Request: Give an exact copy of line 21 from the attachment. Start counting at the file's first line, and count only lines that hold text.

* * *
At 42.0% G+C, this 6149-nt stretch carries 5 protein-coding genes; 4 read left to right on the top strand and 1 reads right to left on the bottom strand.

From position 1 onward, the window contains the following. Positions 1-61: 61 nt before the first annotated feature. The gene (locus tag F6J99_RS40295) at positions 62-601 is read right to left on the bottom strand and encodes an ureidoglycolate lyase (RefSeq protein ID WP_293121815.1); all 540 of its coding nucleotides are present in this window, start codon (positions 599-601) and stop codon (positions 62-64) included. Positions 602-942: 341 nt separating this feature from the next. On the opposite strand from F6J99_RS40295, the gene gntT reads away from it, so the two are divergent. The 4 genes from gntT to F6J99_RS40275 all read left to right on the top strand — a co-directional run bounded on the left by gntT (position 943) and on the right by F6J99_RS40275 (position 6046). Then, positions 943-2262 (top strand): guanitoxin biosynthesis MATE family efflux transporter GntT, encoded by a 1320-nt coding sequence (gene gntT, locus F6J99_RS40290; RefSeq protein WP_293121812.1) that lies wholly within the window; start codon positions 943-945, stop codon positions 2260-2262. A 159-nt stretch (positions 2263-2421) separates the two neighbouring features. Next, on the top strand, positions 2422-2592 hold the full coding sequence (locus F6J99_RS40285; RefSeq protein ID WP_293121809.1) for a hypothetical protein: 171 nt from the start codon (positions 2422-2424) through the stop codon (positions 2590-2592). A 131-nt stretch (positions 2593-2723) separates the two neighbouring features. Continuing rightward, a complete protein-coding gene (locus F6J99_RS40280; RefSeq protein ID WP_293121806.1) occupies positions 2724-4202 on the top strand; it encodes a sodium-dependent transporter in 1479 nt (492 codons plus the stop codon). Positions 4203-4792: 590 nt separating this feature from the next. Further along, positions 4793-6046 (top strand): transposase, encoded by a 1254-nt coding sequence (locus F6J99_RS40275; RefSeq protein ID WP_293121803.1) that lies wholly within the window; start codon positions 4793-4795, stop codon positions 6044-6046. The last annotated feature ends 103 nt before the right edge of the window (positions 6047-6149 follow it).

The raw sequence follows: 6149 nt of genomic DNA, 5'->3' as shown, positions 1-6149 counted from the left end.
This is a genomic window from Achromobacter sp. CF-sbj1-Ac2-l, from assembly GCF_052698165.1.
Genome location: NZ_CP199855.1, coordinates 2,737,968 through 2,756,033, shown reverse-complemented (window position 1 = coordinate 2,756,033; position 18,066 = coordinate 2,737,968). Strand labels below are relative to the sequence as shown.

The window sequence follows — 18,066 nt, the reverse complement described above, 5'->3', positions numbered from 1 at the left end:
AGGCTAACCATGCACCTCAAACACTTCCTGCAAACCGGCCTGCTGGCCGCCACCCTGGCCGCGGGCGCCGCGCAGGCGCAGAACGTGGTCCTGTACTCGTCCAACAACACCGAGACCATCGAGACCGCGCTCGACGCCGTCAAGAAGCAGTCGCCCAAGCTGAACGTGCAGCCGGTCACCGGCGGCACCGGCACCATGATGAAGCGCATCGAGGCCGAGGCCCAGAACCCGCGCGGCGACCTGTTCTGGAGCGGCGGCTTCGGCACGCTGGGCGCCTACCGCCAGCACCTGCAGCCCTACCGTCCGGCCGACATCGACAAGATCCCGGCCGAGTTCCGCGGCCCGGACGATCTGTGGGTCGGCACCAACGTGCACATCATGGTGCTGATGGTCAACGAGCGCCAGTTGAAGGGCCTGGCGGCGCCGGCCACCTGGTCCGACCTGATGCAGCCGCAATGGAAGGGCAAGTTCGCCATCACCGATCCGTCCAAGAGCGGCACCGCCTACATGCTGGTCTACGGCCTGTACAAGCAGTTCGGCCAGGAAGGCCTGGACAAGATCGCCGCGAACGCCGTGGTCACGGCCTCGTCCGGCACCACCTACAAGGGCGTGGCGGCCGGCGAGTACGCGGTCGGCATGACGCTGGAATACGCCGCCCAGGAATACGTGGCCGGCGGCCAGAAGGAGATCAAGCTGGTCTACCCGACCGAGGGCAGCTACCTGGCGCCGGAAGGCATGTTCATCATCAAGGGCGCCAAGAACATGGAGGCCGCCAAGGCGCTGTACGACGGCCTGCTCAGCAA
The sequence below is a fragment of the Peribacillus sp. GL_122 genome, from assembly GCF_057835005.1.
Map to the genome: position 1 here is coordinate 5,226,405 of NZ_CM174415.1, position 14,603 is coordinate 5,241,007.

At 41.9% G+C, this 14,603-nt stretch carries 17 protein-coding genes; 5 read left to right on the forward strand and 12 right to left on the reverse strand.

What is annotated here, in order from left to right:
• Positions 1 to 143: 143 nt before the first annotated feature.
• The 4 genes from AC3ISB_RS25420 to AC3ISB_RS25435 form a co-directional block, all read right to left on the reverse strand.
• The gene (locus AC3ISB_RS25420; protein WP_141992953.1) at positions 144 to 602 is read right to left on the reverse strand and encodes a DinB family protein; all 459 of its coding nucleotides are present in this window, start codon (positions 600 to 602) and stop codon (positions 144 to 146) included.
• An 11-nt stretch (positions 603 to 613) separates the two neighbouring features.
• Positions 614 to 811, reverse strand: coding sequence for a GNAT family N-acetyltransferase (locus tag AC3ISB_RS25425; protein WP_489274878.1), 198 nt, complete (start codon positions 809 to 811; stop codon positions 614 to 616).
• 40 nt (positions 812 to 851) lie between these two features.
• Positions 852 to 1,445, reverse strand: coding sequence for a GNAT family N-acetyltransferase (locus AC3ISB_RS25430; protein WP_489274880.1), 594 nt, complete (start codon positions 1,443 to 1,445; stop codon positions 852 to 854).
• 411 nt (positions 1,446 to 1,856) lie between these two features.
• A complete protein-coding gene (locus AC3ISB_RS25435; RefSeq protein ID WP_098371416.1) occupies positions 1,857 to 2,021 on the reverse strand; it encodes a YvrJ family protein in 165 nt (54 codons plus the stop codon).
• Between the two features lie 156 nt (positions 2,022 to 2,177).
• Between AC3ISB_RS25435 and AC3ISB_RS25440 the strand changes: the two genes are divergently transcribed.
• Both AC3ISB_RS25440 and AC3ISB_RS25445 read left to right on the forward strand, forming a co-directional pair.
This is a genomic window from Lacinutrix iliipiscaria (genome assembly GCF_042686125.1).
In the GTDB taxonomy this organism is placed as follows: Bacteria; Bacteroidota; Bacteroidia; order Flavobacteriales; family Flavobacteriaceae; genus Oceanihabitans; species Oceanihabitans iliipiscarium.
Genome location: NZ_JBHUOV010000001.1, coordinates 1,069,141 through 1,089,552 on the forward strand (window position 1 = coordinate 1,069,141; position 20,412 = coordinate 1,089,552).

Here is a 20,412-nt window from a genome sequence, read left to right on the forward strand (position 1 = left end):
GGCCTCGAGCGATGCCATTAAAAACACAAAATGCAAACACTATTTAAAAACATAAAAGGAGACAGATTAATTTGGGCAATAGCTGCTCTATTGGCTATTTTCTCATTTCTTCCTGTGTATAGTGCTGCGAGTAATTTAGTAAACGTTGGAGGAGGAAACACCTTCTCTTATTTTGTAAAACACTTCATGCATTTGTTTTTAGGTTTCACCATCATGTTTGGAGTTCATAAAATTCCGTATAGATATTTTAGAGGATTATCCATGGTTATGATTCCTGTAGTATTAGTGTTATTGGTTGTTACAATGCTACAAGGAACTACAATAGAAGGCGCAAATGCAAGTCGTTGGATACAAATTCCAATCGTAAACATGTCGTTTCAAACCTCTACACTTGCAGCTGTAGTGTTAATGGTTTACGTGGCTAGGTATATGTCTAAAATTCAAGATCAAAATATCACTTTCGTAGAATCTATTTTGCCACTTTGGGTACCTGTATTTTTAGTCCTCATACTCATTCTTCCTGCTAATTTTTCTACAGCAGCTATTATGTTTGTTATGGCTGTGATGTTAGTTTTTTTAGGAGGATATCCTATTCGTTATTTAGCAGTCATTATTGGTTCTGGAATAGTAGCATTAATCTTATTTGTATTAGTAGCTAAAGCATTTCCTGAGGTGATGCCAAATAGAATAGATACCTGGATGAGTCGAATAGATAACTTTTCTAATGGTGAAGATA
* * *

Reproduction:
• Between the two features lie 156 nt (positions 2,022 to 2,177).